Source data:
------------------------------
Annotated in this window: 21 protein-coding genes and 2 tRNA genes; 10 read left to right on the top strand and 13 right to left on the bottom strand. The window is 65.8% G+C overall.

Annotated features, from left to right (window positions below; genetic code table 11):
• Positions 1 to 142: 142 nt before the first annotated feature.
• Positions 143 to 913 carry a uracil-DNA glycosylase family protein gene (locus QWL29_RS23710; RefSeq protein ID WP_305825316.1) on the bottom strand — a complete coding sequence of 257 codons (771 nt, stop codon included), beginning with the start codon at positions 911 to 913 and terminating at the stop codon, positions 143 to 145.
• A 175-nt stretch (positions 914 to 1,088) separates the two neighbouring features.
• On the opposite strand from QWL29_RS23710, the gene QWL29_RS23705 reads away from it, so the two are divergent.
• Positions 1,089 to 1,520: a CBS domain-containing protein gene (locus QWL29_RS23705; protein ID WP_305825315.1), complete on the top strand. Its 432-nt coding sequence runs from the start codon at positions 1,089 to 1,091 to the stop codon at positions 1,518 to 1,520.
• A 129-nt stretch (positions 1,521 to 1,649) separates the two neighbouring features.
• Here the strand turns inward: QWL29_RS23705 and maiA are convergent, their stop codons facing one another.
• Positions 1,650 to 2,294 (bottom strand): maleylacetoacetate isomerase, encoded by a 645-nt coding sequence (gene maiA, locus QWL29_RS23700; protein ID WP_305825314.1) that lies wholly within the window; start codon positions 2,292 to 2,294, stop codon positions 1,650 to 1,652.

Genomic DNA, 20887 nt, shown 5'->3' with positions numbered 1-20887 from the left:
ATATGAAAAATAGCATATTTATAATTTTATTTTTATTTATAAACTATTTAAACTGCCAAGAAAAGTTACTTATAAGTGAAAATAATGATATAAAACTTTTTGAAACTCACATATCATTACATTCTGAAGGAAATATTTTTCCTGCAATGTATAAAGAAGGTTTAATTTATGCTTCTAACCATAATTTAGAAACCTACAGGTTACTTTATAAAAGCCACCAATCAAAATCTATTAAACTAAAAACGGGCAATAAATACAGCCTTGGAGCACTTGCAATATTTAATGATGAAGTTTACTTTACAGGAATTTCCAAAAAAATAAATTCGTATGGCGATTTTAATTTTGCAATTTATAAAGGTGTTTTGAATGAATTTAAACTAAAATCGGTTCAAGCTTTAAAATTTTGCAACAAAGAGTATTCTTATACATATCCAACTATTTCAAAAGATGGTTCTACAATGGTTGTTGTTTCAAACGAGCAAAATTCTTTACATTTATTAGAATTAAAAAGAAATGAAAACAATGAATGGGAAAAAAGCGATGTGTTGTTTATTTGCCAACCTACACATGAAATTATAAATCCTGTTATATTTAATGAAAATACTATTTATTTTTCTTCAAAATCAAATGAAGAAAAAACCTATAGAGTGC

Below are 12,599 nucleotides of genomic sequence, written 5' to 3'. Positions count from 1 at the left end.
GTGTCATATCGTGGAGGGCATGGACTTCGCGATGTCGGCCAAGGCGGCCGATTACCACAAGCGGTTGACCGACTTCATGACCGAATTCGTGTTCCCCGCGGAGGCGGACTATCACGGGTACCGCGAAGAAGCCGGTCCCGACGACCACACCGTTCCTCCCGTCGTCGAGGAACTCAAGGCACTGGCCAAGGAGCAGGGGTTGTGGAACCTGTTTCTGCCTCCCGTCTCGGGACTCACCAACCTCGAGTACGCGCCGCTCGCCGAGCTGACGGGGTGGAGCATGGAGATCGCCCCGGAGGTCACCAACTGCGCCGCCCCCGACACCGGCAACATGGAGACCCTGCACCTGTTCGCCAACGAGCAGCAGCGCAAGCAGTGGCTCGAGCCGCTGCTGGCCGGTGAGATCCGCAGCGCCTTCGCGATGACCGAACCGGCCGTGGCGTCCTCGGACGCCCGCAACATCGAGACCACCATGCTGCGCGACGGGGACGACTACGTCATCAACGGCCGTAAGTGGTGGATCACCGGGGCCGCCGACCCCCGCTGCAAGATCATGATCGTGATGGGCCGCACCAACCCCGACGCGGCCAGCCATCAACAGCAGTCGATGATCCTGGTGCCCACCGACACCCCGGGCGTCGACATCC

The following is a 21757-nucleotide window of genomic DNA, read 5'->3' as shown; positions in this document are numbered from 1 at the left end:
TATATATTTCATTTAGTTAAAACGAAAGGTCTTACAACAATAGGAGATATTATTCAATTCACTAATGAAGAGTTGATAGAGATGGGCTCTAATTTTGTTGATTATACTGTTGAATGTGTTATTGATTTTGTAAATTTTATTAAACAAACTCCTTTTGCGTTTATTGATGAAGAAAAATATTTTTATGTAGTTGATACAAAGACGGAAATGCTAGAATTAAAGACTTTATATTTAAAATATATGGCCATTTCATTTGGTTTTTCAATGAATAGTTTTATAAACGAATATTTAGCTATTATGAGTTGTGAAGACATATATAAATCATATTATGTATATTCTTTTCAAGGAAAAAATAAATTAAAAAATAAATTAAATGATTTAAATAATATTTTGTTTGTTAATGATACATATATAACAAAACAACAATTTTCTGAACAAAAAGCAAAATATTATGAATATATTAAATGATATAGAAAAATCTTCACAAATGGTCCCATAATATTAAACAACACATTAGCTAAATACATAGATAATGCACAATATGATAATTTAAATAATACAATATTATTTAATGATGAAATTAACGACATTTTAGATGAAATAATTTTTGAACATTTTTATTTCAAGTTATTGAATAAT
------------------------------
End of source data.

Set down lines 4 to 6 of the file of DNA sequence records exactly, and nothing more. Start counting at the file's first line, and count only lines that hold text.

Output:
• Positions 143 to 913 carry a uracil-DNA glycosylase family protein gene (locus QWL29_RS23710; RefSeq protein ID WP_305825316.1) on the bottom strand — a complete coding sequence of 257 codons (771 nt, stop codon included), beginning with the start codon at positions 911 to 913 and terminating at the stop codon, positions 143 to 145.
• A 175-nt stretch (positions 914 to 1,088) separates the two neighbouring features.
• On the opposite strand from QWL29_RS23710, the gene QWL29_RS23705 reads away from it, so the two are divergent.